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Attention-deficit hyperactivity disorder (ADHD) is one of the most commonly diagnosed mental disorders among children, although it also occurs in adults.

The official definitions of ADHD according to the US Surgeon General and ICD-9-CM (International Classification of Disease Revised Edition 2005) is a neurological deficit classified as "metabolic encephalopathy" affecting the release and homeostasis of neurological chemicals and the functioning of the limbic system.

The official definition of ADHD found in the American Psychiatric Association's Diagnostic and Statistical Manual of Mental Disorders-IV (Text Revision) (DSM-IV-TR), defines three subtypes of ADHD:

  • Predominantly Inattentive,
  • Predominantly Hyperactive-Impulsive, and
  • Combined Type.

Although most diagnoses of ADHD are made for children, the DSM definitions of ADHD do not confine the disorder solely to childhood and in fact many adults are also diagnosed. Current theory holds that approximately 30% of children diagnosed retain the disorder as adults. Although the disorder may not have been diagnosed in an individual during childhood, it is also currently thought that all adults with Adult attention-deficit disorder (AADD) had it in childhood. Hyperactivity and other symptoms may be less noticeable in adults with ADD/ADHD who have learned better coping skills and other forms of adaptive behavior than they had as children. Particularly in adults, studies have shown a high correlation between ADHD and creativity. Many painters and performing artists seem to show significant evidence of ADHD, particularly those drawn to improvisational humor and stand up comedy (see Robin Williams, the poster child for adult ADHD).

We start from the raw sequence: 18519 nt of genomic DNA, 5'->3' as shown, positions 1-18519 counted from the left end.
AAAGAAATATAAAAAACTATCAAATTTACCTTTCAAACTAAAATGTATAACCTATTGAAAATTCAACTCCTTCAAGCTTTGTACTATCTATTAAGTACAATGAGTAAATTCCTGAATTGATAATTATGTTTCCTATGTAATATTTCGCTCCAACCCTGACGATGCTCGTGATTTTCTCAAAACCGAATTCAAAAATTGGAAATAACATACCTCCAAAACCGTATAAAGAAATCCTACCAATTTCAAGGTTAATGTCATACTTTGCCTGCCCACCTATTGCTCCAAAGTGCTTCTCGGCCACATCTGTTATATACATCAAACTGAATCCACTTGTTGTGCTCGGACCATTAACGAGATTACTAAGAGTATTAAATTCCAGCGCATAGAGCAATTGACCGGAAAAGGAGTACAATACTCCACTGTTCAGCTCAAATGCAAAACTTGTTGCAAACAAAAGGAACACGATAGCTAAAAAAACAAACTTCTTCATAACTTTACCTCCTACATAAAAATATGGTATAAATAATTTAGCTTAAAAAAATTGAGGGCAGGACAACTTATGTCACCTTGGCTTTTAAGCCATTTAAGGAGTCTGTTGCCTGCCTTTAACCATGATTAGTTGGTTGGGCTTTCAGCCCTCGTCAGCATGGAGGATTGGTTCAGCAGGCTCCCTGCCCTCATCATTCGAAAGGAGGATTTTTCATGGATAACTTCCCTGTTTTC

ADHD Symptoms

In children ADHD symptoms are characterized by:

  • inattentiveness to external direction
  • impulsive behavior
  • restlessness.

However, children with ADHD symptoms of the inattentive type are actually often:

  • sluggish
  • hypo-active

A diagnosis of ADHD is made based on a checklist of symptoms that can be found in DSM-IV-TR. A hyperlink to the Centers for Disease Control and Prevention (CDC) web page summarizing these criteria is given in the External links section below.

The CDC emphasizes that a diagnosis of ADHD should only be made by trained health care providers. This is important as many of the criteria can be readily misinterpreted and the prescribed drugs can be very dangerous.

Psychological testing for ADHD

Psychological testing for ADHD symptoms generally consists of obtaining multiple types of assessments. These usually include a clinical interview reviewing the DSM-IV criteria for ADHD diagnosis. The interview also needs to rule out as much as possible other types of syndromes which can cause attention problems, such as depression, anxiety, allergies and psychosis. Rating scales can be administered which provide measurement of the person's own view of their symptoms, as well as the views of parents, teachers, and significant others.

Finally, computerized tests of attention can be helpful in providing a further independent assessment. These different assessments may not be consistent, but do provide a view of the person's difficulties. Subjectivity of the analysis can be compounded by the fact that physicians generally need not order psychological testing in order to make the diagnosis of ADHD, but many doctors use this kind of assessment to avoid over-diagnosis and treatment. The process of obtaining referrals for such assessments is being promoted vigorously by the President's New Freedom Commission on Mental Health

Posted by Staff at May 23, 2005 8:03 PM

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